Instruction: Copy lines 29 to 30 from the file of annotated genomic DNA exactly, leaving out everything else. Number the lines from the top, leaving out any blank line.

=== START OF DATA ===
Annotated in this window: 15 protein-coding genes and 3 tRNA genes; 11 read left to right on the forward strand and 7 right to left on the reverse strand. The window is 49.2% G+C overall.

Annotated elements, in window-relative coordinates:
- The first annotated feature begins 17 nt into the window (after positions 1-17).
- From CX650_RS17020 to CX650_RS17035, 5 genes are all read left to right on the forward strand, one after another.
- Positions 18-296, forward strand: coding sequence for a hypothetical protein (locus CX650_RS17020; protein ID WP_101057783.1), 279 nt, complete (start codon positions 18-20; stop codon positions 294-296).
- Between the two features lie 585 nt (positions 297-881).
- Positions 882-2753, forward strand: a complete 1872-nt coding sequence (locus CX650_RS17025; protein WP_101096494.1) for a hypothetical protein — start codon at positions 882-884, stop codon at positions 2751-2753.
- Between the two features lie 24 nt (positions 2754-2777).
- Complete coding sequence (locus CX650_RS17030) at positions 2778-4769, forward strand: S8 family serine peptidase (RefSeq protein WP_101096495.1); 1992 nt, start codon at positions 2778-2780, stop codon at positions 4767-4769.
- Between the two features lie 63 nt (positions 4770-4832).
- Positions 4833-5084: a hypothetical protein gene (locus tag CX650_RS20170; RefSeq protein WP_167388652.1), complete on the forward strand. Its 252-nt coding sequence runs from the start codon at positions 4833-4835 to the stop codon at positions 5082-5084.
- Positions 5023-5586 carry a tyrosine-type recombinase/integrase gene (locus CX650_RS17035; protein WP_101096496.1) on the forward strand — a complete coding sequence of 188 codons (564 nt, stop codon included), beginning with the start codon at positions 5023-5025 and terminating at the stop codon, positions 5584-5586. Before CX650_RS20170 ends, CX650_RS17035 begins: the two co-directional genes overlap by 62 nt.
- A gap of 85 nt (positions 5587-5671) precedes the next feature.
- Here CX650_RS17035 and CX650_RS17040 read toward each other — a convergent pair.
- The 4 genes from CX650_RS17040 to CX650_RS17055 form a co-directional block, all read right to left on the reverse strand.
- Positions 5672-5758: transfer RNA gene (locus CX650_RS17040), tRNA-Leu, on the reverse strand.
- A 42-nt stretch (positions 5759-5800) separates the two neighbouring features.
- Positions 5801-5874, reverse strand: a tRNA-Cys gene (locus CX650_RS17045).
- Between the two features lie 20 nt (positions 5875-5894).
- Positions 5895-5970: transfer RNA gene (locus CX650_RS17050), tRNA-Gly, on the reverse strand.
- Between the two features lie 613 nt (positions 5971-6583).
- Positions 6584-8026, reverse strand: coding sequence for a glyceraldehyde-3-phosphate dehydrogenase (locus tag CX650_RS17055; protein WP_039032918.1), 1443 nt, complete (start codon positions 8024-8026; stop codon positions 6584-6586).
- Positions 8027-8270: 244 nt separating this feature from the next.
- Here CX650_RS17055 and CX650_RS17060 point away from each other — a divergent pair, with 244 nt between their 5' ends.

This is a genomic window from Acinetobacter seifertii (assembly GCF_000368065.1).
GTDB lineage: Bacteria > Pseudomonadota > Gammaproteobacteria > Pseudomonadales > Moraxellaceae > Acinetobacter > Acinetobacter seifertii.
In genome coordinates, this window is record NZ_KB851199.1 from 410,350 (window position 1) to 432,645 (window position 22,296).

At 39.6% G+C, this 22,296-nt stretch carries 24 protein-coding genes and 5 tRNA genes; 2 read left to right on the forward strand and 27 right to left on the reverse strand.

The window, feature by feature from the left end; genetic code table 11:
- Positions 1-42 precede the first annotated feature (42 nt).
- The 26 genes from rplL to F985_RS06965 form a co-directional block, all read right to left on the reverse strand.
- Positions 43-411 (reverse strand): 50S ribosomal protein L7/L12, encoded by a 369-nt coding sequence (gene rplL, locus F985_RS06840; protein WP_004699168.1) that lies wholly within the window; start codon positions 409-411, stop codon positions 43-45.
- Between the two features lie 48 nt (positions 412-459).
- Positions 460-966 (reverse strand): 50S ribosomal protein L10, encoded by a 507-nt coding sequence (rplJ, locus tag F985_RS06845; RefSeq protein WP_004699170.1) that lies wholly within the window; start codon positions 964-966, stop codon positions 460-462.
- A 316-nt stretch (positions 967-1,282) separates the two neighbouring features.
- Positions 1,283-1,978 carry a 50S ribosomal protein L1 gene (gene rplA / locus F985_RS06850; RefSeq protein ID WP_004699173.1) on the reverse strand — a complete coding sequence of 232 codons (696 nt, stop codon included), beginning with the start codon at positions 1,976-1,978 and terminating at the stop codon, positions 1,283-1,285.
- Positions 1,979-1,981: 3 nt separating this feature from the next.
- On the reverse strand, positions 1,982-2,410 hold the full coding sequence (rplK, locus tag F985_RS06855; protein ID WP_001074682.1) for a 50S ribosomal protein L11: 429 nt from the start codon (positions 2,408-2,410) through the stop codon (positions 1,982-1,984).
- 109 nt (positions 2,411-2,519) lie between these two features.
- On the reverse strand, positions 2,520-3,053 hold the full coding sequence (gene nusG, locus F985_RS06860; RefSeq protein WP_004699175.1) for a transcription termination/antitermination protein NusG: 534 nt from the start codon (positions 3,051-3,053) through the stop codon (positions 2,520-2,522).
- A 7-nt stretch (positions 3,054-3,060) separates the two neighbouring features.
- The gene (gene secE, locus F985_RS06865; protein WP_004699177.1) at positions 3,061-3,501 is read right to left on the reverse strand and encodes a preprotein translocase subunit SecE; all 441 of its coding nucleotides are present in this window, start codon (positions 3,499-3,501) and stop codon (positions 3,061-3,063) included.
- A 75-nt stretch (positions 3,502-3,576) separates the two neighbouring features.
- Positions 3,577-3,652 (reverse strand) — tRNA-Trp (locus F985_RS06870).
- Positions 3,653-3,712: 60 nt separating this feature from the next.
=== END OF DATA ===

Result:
The window, feature by feature from the left end; genetic code table 11:
- Positions 1-42 precede the first annotated feature (42 nt).